Lots of drinks and conversation later we headed off and prepared our cameras and equipment for the  next day and headed off to bed.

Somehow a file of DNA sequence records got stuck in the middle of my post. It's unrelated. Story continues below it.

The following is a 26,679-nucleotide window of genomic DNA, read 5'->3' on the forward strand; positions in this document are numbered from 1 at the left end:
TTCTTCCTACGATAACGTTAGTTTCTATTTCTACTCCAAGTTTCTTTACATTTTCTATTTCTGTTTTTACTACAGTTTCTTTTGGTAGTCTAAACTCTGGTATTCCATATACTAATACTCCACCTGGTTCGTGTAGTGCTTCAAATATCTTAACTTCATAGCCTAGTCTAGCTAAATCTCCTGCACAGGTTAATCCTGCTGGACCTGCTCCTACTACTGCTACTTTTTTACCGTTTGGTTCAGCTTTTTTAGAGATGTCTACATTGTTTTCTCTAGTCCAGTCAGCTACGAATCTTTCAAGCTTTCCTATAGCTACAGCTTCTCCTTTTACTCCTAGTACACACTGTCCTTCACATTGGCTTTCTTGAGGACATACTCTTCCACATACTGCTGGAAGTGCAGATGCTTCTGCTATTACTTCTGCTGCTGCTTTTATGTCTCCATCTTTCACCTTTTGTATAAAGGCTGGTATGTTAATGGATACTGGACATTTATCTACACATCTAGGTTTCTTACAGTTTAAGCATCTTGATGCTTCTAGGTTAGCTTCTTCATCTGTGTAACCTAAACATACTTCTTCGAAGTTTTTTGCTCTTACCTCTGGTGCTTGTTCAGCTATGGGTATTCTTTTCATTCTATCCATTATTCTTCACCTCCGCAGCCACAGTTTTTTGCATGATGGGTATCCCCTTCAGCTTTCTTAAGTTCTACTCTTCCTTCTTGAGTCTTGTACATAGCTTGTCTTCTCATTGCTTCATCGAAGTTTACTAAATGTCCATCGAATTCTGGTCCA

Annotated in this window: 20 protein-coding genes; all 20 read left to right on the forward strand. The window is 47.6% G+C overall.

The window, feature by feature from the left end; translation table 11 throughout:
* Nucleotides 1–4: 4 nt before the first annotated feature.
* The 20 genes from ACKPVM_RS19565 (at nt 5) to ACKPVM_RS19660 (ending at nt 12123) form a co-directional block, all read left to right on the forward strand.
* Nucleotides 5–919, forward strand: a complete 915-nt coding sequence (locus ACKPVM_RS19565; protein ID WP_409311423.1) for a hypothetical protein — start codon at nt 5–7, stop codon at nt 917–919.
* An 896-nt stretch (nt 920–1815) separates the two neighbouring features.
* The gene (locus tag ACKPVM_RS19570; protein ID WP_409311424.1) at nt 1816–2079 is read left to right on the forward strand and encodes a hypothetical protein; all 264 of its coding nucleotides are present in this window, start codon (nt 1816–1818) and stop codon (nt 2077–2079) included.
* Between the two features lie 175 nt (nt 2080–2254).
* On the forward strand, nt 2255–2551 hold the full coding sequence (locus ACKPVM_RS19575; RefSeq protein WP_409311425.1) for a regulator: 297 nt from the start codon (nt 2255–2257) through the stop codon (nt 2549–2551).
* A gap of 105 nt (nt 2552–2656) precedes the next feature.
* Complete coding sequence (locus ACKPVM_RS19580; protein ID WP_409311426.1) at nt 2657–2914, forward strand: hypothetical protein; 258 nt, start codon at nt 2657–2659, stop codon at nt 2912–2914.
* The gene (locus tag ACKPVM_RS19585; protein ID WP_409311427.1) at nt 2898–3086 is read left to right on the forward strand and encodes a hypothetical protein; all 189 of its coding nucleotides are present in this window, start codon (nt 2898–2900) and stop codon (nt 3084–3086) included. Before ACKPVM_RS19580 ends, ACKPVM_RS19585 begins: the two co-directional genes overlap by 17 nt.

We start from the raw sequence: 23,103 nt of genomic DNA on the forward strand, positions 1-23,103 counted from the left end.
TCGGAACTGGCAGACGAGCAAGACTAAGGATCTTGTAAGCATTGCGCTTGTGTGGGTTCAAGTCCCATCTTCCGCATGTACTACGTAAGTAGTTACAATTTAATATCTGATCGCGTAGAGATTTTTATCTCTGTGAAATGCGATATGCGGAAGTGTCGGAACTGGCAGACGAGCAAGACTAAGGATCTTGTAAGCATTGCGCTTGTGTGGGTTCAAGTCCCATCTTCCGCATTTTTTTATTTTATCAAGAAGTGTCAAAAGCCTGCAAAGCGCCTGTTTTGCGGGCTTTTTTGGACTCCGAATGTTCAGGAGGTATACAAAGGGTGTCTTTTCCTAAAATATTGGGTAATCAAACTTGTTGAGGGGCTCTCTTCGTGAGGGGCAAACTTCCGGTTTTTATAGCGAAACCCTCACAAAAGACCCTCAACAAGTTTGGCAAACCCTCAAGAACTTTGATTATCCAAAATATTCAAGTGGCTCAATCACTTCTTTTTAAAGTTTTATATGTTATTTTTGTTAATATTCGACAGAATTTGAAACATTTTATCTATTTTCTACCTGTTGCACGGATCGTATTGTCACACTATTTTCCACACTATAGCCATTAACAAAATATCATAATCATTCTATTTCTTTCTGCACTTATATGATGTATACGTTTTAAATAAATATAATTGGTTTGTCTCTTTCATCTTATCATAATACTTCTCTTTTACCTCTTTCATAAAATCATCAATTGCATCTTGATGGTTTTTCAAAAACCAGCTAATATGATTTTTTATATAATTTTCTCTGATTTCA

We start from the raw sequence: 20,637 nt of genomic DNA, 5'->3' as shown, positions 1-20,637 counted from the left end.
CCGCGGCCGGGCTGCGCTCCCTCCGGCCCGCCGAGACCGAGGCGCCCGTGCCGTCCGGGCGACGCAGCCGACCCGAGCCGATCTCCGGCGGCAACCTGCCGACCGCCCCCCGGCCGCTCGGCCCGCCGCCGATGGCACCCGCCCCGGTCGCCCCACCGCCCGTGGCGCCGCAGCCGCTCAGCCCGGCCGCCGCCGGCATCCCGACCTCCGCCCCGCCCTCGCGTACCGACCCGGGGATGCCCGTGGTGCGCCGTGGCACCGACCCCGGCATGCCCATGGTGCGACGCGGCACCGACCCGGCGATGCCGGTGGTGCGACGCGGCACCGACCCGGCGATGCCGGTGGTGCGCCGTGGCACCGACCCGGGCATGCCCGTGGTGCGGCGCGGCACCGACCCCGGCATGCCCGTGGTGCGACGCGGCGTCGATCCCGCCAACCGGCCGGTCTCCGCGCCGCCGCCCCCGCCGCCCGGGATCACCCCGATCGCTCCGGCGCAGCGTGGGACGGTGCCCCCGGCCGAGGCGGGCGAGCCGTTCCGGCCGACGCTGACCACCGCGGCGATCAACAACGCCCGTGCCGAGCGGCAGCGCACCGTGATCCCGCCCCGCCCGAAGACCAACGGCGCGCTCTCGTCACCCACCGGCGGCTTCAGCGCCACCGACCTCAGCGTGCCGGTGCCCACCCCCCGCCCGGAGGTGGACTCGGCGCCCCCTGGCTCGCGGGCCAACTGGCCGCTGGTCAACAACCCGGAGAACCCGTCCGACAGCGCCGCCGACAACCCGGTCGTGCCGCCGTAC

The next day we arrived at Wolf Island at the break of dawn and the hum of the motors stopped just as the daylight hit our cabin windows. After breakfast JC gave us a good run down on Wolf Island and what we could expect to see there. It would probably have been easier to say what we wouldn’t see on this briefing because if there was ever going to be a dive site where you would have the potential to see everything… this was it! One of the big things JC prepared us for was the strong currents which are the reason the Galapagos Islands are so abundant with marine life. A whole bunch of different ocean currents meet here bringing cold and warm waters together and massive upward currents from the deep which bring with them the nutrients that keep feeding the millions of fish and other marine critters. These currents, we were warned CAN be dangerous and WILL be strong. We were all given a diver EPIRB which we attached to our BCDs and had a quick lesson on how to use them should we become separated from the main groups which we were diving with. They were really neat. Each had a radio switch to speak to the boat captain and another switch which gave an exact location just in case they can’t find you with your radio call. I asked whether they had used them often… “last month” was the response. “But the currents then were soft… we have a full moon now. The currents are the strongest they get”. GREAT! Well we did choose this time of year for a reason and that is that all of the underwater creatures come together at this time of year because of the currents, season, water temperatures and the full moon. (That’s why we had to book the boat almost 3 years in advance).